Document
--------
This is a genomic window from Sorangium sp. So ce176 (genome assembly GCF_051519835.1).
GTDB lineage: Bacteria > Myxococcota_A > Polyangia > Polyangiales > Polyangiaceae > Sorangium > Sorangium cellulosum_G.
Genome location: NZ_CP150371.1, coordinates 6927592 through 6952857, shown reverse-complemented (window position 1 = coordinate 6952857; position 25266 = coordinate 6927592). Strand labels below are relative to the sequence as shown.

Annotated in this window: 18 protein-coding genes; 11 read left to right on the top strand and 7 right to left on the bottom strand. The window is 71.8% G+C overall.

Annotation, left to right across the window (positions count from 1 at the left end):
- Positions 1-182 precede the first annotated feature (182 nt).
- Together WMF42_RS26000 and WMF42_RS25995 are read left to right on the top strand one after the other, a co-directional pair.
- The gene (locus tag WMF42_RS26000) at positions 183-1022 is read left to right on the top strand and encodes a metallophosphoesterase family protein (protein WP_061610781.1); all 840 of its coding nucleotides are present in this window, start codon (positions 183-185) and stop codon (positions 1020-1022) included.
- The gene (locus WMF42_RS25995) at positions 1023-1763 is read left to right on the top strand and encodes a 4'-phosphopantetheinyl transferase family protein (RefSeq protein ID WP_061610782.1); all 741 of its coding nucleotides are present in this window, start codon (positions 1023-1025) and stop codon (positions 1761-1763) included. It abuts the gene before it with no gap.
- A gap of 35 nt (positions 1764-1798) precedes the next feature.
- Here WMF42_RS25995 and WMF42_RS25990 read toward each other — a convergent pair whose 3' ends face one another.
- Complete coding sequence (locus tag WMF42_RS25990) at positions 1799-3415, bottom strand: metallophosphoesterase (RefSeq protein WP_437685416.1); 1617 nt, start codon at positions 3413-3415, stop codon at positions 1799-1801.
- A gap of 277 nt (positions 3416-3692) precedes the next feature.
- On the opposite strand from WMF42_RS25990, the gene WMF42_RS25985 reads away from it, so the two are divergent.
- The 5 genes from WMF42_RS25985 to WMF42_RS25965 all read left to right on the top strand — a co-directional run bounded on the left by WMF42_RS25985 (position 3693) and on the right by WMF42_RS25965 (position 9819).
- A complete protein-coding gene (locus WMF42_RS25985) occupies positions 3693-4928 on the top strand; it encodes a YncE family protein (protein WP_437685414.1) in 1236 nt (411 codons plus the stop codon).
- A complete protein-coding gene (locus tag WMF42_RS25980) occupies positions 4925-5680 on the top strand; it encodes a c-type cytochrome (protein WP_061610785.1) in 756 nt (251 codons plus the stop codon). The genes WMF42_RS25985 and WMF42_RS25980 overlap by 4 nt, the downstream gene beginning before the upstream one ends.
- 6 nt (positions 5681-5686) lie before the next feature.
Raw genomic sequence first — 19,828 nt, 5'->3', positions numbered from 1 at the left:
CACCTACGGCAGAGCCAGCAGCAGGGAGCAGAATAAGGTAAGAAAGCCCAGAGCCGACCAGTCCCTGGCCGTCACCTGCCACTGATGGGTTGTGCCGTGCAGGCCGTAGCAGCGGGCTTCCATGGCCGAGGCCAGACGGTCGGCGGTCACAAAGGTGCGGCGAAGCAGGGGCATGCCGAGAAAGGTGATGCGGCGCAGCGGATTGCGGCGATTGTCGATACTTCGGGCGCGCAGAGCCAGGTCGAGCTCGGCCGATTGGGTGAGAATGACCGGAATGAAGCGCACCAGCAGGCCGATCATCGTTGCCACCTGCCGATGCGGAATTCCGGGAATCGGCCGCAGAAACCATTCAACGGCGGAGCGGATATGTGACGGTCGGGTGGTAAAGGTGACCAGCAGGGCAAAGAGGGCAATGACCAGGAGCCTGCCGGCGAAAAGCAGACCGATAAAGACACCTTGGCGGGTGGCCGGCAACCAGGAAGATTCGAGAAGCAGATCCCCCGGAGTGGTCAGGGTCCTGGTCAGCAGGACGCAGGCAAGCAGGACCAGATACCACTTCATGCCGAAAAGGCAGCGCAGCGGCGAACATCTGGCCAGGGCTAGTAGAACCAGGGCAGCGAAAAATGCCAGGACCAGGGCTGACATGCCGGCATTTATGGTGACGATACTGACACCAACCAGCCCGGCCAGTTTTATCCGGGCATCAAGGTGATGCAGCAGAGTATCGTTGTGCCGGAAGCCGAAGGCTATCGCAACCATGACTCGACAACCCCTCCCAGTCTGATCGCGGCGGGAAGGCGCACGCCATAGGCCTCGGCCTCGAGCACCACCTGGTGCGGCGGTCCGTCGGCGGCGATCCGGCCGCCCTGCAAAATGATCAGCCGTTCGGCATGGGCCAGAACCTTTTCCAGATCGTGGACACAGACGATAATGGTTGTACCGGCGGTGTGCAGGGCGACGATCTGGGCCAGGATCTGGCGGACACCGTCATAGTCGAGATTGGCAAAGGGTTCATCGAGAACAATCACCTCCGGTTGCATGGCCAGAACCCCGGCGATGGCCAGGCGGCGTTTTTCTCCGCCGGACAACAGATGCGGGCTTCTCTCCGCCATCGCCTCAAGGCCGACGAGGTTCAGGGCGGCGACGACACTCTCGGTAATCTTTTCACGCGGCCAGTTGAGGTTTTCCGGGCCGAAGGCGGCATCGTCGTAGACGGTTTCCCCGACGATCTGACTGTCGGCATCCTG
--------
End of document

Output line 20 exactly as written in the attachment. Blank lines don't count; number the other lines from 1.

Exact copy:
CACCTACGGCAGAGCCAGCAGCAGGGAGCAGAATAAGGTAAGAAAGCCCAGAGCCGACCAGTCCCTGGCCGTCACCTGCCACTGATGGGTTGTGCCGTGCAGGCCGTAGCAGCGGGCTTCCATGGCCGAGGCCAGACGGTCGGCGGTCACAAAGGTGCGGCGAAGCAGGGGCATGCCGAGAAAGGTGATGCGGCGCAGCGGATTGCGGCGATTGTCGATACTTCGGGCGCGCAGAGCCAGGTCGAGCTCGGCCGATTGGGTGAGAATGACCGGAATGAAGCGCACCAGCAGGCCGATCATCGTTGCCACCTGCCGATGCGGAATTCCGGGAATCGGCCGCAGAAACCATTCAACGGCGGAGCGGATATGTGACGGTCGGGTGGTAAAGGTGACCAGCAGGGCAAAGAGGGCAATGACCAGGAGCCTGCCGGCGAAAAGCAGACCGATAAAGACACCTTGGCGGGTGGCCGGCAACCAGGAAGATTCGAGAAGCAGATCCCCCGGAGTGGTCAGGGTCCTGGTCAGCAGGACGCAGGCAAGCAGGACCAGATACCACTTCATGCCGAAAAGGCAGCGCAGCGGCGAACATCTGGCCAGGGCTAGTAGAACCAGGGCAGCGAAAAATGCCAGGACCAGGGCTGACATGCCGGCATTTATGGTGACGATACTGACACCAACCAGCCCGGCCAGTTTTATCCGGGCATCAAGGTGATGCAGCAGAGTATCGTTGTGCCGGAAGCCGAAGGCTATCGCAACCATGACTCGACAACCCCTCCCAGTCTGATCGCGGCGGGAAGGCGCACGCCATAGGCCTCGGCCTCGAGCACCACCTGGTGCGGCGGTCCGTCGGCGGCGATCCGGCCGCCCTGCAAAATGATCAGCCGTTCGGCATGGGCCAGAACCTTTTCCAGATCGTGGACACAGACGATAATGGTTGTACCGGCGGTGTGCAGGGCGACGATCTGGGCCAGGATCTGGCGGACACCGTCATAGTCGAGATTGGCAAAGGGTTCATCGAGAACAATCACCTCCGGTTGCATGGCCAGAACCCCGGCGATGGCCAGGCGGCGTTTTTCTCCGCCGGACAACAGATGCGGGCTTCTCTCCGCCATCGCCTCAAGGCCGACGAGGTTCAGGGCGGCGACGACACTCTCGGTAATCTTTTCACGCGGCCAGTTGAGGTTTTCCGGGCCGAAGGCGGCATCGTCGTAGACGGTTTCCCCGACGATCTGACTGTCGGCATCCTG